Although these proverbs express deep wisdom, we would not yet call it a philosophy, because philosophy is not just a collection of proverbs and wise sayings, but it is a system of thought that is written down. Let us then turn to the beginning of professional African philosophy.

Father Placide Tempels

Fr. Tempels, a Belgian missionary, who worked in the 1930s among the Baluba people in the Belgian Congo, wrote a book called "Bantu philosophy" His main intention was to prove to Europeans, that the Africans, among whom he worked, were thinking in a logical way, a fact that until then was not generally accepted. He wrote in "Bantu Philosophy" first published in his mother tongue Flemish in 1945:

"Anyone who claims that primitive peoples possess no system of thought, excludes them thereby from the category of human beings. Every day we notice that these people are by no means just children afflicted with a bizarre imagination". [p.16]

Tempels fought against the idea, held by many Europeans, including missionaries, that Africans were like immature children, because their way of thinking was different from that of Europeans. Fr. Tempels defence of African thinking met a lot of opposition, even from his own Franciscan brothers, who thought that he had gone too far in his appreciation of African thinking.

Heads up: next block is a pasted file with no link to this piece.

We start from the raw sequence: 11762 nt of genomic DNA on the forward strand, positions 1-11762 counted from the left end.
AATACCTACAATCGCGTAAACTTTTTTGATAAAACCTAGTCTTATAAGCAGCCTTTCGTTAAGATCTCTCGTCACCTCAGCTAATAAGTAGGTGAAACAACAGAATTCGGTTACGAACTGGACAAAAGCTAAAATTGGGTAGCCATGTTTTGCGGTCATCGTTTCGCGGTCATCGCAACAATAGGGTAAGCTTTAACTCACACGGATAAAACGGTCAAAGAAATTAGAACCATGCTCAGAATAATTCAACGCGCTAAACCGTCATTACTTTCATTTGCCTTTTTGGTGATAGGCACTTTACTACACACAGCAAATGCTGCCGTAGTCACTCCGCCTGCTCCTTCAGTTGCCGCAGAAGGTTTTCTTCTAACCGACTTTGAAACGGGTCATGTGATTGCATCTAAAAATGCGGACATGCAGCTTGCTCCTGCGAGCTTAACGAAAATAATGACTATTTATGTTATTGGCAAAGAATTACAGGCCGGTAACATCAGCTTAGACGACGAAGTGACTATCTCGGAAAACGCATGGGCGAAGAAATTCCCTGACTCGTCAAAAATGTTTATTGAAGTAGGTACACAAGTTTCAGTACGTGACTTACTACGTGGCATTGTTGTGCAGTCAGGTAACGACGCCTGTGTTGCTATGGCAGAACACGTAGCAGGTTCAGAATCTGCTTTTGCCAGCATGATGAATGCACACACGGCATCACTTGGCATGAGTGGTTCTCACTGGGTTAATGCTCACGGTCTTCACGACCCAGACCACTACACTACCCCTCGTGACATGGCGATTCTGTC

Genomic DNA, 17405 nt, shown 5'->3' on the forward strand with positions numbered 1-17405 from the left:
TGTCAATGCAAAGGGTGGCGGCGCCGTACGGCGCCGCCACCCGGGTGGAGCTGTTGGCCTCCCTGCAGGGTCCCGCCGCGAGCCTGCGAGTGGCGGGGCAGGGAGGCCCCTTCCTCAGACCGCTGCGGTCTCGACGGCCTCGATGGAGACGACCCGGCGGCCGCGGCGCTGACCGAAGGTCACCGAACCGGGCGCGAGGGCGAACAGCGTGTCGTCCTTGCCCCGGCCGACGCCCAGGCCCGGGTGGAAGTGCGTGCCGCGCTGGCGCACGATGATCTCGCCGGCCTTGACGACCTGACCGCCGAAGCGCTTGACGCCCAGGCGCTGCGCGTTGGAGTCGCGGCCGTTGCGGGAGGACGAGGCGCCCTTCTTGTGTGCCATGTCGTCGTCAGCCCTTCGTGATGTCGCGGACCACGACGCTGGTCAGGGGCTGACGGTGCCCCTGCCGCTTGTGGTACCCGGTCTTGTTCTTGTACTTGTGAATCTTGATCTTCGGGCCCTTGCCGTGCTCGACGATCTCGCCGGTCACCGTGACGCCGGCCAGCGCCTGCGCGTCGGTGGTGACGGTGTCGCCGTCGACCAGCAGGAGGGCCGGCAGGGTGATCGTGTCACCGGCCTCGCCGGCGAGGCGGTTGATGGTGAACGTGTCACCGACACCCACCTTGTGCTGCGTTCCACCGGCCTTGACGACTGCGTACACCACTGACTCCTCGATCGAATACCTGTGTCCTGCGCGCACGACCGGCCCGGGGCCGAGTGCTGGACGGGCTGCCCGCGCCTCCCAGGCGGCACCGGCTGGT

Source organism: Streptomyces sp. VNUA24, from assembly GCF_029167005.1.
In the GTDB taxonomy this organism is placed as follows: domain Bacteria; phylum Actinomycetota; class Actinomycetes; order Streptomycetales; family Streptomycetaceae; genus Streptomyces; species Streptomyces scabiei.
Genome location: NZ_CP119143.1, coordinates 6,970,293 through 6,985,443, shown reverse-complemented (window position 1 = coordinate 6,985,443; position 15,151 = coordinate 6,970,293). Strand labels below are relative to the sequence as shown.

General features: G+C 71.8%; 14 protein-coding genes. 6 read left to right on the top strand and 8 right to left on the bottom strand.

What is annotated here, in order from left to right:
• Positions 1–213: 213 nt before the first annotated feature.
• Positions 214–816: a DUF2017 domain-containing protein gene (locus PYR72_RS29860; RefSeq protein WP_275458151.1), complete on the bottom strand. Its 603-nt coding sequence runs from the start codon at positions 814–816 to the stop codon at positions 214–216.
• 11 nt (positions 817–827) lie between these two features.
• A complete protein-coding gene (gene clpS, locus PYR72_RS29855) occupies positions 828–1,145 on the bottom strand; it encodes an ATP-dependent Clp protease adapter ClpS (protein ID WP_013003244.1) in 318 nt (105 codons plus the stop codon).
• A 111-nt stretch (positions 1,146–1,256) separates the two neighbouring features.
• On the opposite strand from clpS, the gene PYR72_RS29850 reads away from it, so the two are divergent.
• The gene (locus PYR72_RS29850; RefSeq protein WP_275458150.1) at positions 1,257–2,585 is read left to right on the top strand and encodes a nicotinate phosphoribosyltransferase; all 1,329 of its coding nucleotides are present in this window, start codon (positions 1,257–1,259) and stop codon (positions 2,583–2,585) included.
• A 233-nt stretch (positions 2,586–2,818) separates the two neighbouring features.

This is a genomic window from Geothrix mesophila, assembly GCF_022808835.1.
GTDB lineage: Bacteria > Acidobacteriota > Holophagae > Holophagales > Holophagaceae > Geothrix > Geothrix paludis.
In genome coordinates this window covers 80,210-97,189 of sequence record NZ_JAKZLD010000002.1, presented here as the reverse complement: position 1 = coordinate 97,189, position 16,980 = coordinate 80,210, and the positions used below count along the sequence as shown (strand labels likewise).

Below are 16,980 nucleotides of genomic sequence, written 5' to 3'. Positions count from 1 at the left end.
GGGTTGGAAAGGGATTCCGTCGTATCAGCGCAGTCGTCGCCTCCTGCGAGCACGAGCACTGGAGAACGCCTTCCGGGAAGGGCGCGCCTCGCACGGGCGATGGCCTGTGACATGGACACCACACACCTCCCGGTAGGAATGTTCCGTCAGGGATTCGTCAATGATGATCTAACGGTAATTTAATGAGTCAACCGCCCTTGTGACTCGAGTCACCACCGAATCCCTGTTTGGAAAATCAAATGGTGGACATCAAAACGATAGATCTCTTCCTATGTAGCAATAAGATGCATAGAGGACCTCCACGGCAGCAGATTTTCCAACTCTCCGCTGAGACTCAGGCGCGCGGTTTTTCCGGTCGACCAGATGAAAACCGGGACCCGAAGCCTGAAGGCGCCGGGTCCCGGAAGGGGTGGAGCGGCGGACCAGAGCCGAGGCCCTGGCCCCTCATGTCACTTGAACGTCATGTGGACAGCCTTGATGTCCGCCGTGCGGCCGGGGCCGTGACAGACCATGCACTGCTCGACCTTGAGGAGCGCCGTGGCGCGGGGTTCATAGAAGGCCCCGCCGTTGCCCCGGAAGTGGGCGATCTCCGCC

How did Fr. Tempels describe the thinking of the Baluba?

First there is a belief that all beings - human, animal, vegetable or mineral - have or are forces; and that there is a constant interaction between them.

This interaction, which is passive and needs to be activated, unites all beings.

Human beings alone, by virtue of their intelligence, are able to do this. They can determine the result of the interaction, which can be either good, as in the case of protective medicine, or evil, as in the case of killing by magic. Morally bad act create disorder in the relations of forces.

Among the created beings, the human being stands in the centre. This includes the dead with whom the living maintain a constant relationship.

The inferior forces have been created by God in order to help human beings to increase their forces.
Wisdom then means the knowledge of these forces and of their effects.
The Bantu's human behaviour is guided by their knowledge of being as force.
Fr. Tempels claimed that not only the Baluba in the Congo, but all Bantu are guided in their activities by this philosophy, of which we have only given some major points.

[To be continued] -- Fr. Fritz Stenger ... y-philosophers.html
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African Writing Systems

Writing_Systems/Adinka Symbols -  A Philosophical Writing System ... /Adinkra_page1.html


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Maxims of Ptah-Hotep

One of the earliest works of political philosophy was the Maxims of Ptah-Hotep, which were taught to Egyptian schoolboys for centuries.

The Maxims of Ptahhotep or Instruction of Ptahhotep is an ancient literary work assembled during the sixth dynasty, ca. 2350 BC, and attributed to Ptahhotep, a vizier under King Isesi of the Egyptian Fifth Dynasty.